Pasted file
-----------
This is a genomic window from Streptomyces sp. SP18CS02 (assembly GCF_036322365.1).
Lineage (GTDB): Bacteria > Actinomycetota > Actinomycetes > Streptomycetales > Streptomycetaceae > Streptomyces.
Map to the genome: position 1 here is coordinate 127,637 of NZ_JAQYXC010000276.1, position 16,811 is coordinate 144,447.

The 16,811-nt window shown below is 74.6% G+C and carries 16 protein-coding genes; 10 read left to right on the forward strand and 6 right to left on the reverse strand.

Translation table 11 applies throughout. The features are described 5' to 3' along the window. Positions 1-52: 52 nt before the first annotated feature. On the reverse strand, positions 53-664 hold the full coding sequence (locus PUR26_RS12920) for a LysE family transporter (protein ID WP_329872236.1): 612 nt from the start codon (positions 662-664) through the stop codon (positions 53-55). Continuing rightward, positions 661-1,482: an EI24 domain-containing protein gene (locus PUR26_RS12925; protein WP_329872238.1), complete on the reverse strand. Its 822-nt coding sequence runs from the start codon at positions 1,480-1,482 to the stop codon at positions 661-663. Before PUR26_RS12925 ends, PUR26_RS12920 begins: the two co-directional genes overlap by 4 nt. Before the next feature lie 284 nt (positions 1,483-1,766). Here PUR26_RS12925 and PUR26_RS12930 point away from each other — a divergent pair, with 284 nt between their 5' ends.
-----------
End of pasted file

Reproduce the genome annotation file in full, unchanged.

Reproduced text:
This is a genomic window from Streptomyces sp. SP18CS02 (assembly GCF_036322365.1).
Lineage (GTDB): Bacteria > Actinomycetota > Actinomycetes > Streptomycetales > Streptomycetaceae > Streptomyces.
Map to the genome: position 1 here is coordinate 127,637 of NZ_JAQYXC010000276.1, position 16,811 is coordinate 144,447.

The 16,811-nt window shown below is 74.6% G+C and carries 16 protein-coding genes; 10 read left to right on the forward strand and 6 right to left on the reverse strand.

Translation table 11 applies throughout. The features are described 5' to 3' along the window. Positions 1-52: 52 nt before the first annotated feature. On the reverse strand, positions 53-664 hold the full coding sequence (locus PUR26_RS12920) for a LysE family transporter (protein ID WP_329872236.1): 612 nt from the start codon (positions 662-664) through the stop codon (positions 53-55). Continuing rightward, positions 661-1,482: an EI24 domain-containing protein gene (locus PUR26_RS12925; protein WP_329872238.1), complete on the reverse strand. Its 822-nt coding sequence runs from the start codon at positions 1,480-1,482 to the stop codon at positions 661-663. Before PUR26_RS12925 ends, PUR26_RS12920 begins: the two co-directional genes overlap by 4 nt. Before the next feature lie 284 nt (positions 1,483-1,766). Here PUR26_RS12925 and PUR26_RS12930 point away from each other — a divergent pair, with 284 nt between their 5' ends.